I am fascinated by this piece by Lynn Johnson and Maggie Steber, going back again and again to take in the details. The formatting is brilliant, allowing a difficult-to-see injury, recovery, and surgery to be explored sensitively, but without sugarcoating. The science is fascinating and the story is sure to tug at heartstrings.
—Kate Bubacz, deputy photo director, BuzzFeed News
Angeleno-native artist Alex Prager knows how to create cinematic scenes fraught with tension. Quite often her subjects are women and the anxieties transferred to viewers are pulled from her own life, while fashioned in the LA-noir or lush and colorful melodramatic styling of Hollywood's most respected directors of the ’40s and ’50s. Silver Lake Drive, a show of her work, is currently on view at the Photographers’ Gallery, London, and the accompanying book drops on Oct. 9 here in the US.
—Laura Geiser, photo editor, BuzzFeed News
My favorite photo stories are the ones that draw parallels between past generations and today, when pictures made years ago might as well have been taken yesterday. In this fascinating read on the history of roller coaster photography, technology is in constant flux, both with the roller coasters themselves and the photography used to capture the fun. But there is one constant — the absolute joy, and terror, that roller coasters have brought generation after generation.
—Gabriel H. Sanchez, photo essay editor, BuzzFeed News
First off, the artistry in Oleg Tolstoy's series is so delicious, I'm quite sad we only get to see 12 photos in this piece. His brilliant use of neon lights reflecting on the windshields of the taxis is so striking, especially against the pensive expressions of the cab drivers. Secondly, his visual aesthetic evokes the mood Tolstoy tells us of in his story — that while these people may be silently (literally and figuratively) driving through Tokyo, they are great witnesses of the city streets, and, just as importantly, they are integral to the urban landscape.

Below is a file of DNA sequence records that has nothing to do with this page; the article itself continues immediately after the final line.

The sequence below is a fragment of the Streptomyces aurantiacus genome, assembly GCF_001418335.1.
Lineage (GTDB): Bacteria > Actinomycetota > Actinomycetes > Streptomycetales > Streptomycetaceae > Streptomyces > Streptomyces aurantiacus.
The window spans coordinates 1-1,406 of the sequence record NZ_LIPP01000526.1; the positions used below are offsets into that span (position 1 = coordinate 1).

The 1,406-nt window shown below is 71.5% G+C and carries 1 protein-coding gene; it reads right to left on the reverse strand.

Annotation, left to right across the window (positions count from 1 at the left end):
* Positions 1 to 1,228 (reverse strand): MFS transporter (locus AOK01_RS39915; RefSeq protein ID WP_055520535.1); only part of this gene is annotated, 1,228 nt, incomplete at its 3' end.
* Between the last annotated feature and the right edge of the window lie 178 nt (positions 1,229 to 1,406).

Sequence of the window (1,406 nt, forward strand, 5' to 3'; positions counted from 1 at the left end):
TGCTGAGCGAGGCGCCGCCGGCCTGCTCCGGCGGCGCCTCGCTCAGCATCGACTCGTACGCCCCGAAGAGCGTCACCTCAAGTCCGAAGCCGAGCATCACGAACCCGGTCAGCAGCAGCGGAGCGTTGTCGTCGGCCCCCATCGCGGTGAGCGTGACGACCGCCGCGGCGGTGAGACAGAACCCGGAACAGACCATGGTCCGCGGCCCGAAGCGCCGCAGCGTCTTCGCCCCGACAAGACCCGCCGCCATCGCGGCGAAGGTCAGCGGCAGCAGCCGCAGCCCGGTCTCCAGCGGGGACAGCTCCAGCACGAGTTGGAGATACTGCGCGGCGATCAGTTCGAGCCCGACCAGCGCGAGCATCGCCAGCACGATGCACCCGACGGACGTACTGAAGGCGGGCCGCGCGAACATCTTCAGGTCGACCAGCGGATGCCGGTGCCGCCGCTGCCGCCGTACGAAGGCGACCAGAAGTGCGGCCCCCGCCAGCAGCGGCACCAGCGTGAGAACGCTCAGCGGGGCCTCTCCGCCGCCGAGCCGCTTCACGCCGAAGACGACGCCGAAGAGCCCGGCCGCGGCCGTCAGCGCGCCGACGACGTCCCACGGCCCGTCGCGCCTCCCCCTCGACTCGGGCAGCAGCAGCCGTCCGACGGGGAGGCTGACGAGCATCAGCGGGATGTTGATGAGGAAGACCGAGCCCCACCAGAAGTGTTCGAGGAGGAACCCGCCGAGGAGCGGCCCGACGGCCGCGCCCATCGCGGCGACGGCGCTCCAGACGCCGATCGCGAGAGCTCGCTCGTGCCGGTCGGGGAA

—Anna Mendoza, photo editor, BuzzFeed Australia
The loss of bees on a global scale thrust their vital importance to human existence into our collective consciousness. Here, the New York Times Magazine examines their importance to one specific crop: almonds. Through photographer Ilona Szwarc's vibrantly gorgeous images of beekeepers with their millions of bees in the white-flowered almond groves of the central California valley, you can almost imagine you're observing life on another planet entirely.
There's nothing particularly bleak about the visual aspect of these photos, at least not in the traditional interpretation of doom and destruction, but the power in this piece isn't simply in what's physically manifested; it's more about what lies within the message of each frame. When every corner of your country is being swallowed by the ocean, there's very little choice left for your survival. The photos in this piece show what seems to be a relatively chill island life side-by-side with evidence of change, of people who at face value seem resigned to the inevitable, but are deeply aware of their reality and are making every effort to change their fate.
Shahidul Alam is only the latest journalist to be held on trumped-up charges, but his impact on the photo world in Asia cannot be overstated, and that makes his imprisonment all the more infuriating. A longtime advocate for diversity in the field and a fierce critic of the visual colonialism portrayed (consciously or not) by Western photographers, Alam has challenged his government, his viewers, and his students continuously and vigorously. This essay serves as a reminder of the power of stories, for good or for ill, and the high risks that many take to tell them.
Here are the most moving and breathtaking pictures from the past week.